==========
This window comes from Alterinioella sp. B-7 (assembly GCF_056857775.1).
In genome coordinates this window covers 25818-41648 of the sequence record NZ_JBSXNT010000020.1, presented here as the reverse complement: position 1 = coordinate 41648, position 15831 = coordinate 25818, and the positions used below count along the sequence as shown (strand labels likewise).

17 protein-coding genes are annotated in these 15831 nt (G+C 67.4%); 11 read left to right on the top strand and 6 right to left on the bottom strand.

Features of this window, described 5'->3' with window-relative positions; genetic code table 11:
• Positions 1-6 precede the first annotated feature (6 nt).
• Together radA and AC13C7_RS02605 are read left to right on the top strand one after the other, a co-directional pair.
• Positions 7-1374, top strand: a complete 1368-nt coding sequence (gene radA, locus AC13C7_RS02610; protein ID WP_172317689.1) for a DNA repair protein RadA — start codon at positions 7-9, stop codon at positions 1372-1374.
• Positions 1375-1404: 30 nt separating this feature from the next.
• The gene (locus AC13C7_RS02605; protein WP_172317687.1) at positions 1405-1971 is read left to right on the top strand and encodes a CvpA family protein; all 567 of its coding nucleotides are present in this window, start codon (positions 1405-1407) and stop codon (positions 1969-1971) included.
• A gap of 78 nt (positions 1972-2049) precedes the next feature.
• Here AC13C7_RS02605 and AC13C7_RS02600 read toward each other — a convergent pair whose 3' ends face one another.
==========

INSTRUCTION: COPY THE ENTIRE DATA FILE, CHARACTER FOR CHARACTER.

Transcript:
This window comes from Alterinioella sp. B-7 (assembly GCF_056857775.1).
In genome coordinates this window covers 25818-41648 of the sequence record NZ_JBSXNT010000020.1, presented here as the reverse complement: position 1 = coordinate 41648, position 15831 = coordinate 25818, and the positions used below count along the sequence as shown (strand labels likewise).

17 protein-coding genes are annotated in these 15831 nt (G+C 67.4%); 11 read left to right on the top strand and 6 right to left on the bottom strand.

Features of this window, described 5'->3' with window-relative positions; genetic code table 11:
• Positions 1-6 precede the first annotated feature (6 nt).
• Together radA and AC13C7_RS02605 are read left to right on the top strand one after the other, a co-directional pair.
• Positions 7-1374, top strand: a complete 1368-nt coding sequence (gene radA, locus AC13C7_RS02610; protein ID WP_172317689.1) for a DNA repair protein RadA — start codon at positions 7-9, stop codon at positions 1372-1374.
• Positions 1375-1404: 30 nt separating this feature from the next.
• The gene (locus AC13C7_RS02605; protein WP_172317687.1) at positions 1405-1971 is read left to right on the top strand and encodes a CvpA family protein; all 567 of its coding nucleotides are present in this window, start codon (positions 1405-1407) and stop codon (positions 1969-1971) included.
• A gap of 78 nt (positions 1972-2049) precedes the next feature.
• Here AC13C7_RS02605 and AC13C7_RS02600 read toward each other — a convergent pair whose 3' ends face one another.